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Ethiopia: A Multi-Faceted Approach to Expanding Access to Quality Health Care

For more than 15 years, Abt Associates has worked with Ethiopian government leaders in health care, health facility managers, and health workers through USAID-funded projects to strengthen Ethiopia’s health system.

“We’ve seen Ethiopia make great strides in expanding health coverage and access to essential primary care,” said Diana Silimperi, M.D, division vice president for International Health at Abt Associates.

Abt’s work in Ethiopia began with health sector financing reform and expanded to broader health system strengthening, including supporting the private sector and promoting public-private partnerships.

Abt has been Ethiopia’s principal partner in health financing reform since the Partnerships for Health Reform (PHR) plus project (2000-06). We have continued our support through successive bilateral and global projects, including Essential Services for Health in Ethiopia (ESHE I and II, 2001-08), Health Systems 20/20 (2006-12), Health Sector Financing Reform (HSFR, 2008-13), and the Health Finance and Governance project (HFG, 2012-17). Abt also has supported indoor residual spraying and entomological monitoring and surveillance to control and prevent the spread of malaria and other vector-borne diseases.

Abt has also been the main partner to Ethiopia and USAID on private sector health. Abt led the Private Sector Program in Ethiopia (2004-09) and the Private Health Sector Program (2009 – 2015) and is implementing the Private Health Sector Project (2015 – 2020). All of these projects have supported private sector engagement in Ethiopia’s health system and partnership between the public and private sectors to deliver critical public health services.


A man with community-based health insurance (CBHI) talks during a meeting held at Gimbichu woreda in Ethiopia. CBHI has helped Ethiopians access more health services and better protect themselves from catastrophic health spending.
A man with community-based health insurance (CBHI) talks during a meeting held at Gimbichu woreda in Ethiopia. CBHI has helped Ethiopians access more health services and better protect themselves from catastrophic health spending.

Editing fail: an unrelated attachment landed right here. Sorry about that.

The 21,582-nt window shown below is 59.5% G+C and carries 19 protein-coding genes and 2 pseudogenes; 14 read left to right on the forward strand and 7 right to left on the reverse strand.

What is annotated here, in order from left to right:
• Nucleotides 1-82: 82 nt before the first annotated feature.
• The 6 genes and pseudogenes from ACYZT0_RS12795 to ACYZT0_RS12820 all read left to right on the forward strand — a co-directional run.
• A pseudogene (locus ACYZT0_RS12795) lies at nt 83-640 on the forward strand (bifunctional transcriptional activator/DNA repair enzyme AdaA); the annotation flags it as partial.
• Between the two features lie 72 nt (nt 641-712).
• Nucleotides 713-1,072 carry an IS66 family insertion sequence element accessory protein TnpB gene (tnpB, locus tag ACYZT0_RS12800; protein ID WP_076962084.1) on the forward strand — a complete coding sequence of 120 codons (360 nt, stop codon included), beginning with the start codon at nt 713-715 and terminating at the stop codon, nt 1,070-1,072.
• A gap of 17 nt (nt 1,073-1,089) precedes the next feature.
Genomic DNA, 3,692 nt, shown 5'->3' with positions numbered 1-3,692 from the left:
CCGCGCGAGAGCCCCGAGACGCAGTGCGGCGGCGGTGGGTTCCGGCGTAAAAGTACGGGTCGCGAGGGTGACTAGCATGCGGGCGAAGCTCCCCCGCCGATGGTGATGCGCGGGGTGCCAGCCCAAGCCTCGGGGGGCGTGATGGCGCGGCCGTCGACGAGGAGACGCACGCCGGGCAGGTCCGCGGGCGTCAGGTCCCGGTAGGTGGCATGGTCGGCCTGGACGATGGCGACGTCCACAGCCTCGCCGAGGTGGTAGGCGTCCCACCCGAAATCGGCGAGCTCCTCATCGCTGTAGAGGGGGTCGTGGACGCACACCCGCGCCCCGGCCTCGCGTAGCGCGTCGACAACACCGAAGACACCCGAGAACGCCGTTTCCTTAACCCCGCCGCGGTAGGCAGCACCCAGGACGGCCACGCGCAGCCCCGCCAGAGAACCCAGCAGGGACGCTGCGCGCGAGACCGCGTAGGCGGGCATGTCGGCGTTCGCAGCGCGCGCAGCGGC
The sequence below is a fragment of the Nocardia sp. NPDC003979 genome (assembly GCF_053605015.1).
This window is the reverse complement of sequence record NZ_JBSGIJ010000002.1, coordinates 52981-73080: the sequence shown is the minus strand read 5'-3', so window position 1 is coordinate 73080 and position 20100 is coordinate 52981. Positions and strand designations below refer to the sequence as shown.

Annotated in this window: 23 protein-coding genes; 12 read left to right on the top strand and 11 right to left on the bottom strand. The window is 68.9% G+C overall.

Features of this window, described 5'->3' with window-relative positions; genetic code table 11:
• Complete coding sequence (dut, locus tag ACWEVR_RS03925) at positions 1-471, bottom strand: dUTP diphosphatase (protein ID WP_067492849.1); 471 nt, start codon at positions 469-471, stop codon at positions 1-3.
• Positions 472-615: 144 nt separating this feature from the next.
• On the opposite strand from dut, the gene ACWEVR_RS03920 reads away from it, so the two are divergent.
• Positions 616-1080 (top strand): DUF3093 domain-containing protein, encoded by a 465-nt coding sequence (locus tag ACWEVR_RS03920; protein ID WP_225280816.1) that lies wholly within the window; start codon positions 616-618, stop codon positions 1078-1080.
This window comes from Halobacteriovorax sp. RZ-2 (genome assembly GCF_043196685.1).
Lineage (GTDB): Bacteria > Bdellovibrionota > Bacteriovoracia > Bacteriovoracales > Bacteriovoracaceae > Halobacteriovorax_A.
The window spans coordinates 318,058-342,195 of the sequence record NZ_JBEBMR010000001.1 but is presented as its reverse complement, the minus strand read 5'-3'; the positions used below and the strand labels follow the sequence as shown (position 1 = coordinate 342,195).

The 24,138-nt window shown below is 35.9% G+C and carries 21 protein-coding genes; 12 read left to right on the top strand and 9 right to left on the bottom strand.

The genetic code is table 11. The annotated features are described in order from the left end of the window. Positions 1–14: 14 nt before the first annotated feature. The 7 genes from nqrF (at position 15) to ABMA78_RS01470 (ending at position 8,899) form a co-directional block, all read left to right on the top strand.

A Long History of Steady Health Reform Assistance

A cornerstone of achievement during Abt’s assistance is supporting the Government of Ethiopia to pilot and expand community-based health insurance (CBHI) across Ethiopia.

In 2011, with Abt support, Ethiopia piloted CBHI for the informal and rural sector in 13 districts, or woredas. An evaluation of the pilot conducted in 2014 under the HFG project found that:

  • More than half of eligible households – 157,000 out of over 300,000 – were enrolled in the pilot schemes, which covered more than 700,000 people;
  • CBHI scheme members had better health seeking behavior and higher health services utilization rates; and
  • CBHI members were better protected from catastrophic spending than non-members.

Based on the pilot’s results, HFG helped the government to design a national strategy to scale up CBHI. Through June 2016, CBHI schemes have been established in an additional 227 woredas, and 10.9 million people in 2.4 million households have enrolled in CBHI. Health seeking behavior has improved among enrolled families to almost double the national average.

Ethiopia’s goal is to cover 80 percent of the country’s eligible population in 80 percent of Ethiopia’s woredas by 2020.

Increasing Local Decision-Making and Financial Independence

Another significant body of Abt-assisted work is decentralizing health care and health finance decision-making.

HSFR/HFG has strengthened health facility governance structures in 161 hospitals and more than 3,095 health centers by supporting the establishment of facility governing boards. HSFR/HFG – continuing work begun by previous projects – trained staff on health finance reform, board member/management, committee/facility finance, and administration staff roles and responsibilities across a range of issues.

Now nearly all hospitals and health centers in Ethiopia have functioning governing boards, fostering greater autonomy and decentralization of facility-level planning, management, and decision-making. This ensures more local input and control over resources and that health centers and hospitals retain revenue and better respond to client needs.

Also, the Abt-led Strengthening Health Outcomes through the Private Sector (SHOPS) project (2011-16) worked directly with private health providers to strengthen the financial and business management of private health care facilities to operate on a sustainable and viable basis, and improve their credit-worthiness.

Abt, through a new SHOPS associate award (2015-20), is continuing to build the capacity of Ethiopia’s private sector to provide priority health services and sustain quality assurance systems.

More Flexible Hospitals, Better Health Care for the Poor

Abt assistance has helped produce other significant results, including:

  • A sizeable increase in public hospitals’ budgets by allowing them retain more of their fees, outsource non-clinical services, and create private wings – which also helps them to better retain health professionals;
  • An expansion in Ethiopians’ overall access to care by standardizing health services and fees – and fee exemptions for the poor – and supporting an expansion of private health insurance; and
  • Improvements in the quality of care by creating a framework for accreditation of private laboratories and through the creation and strengthening of national and local private health facility associations and professional provider associations.

Read more about Abt’s work in Ethiopia: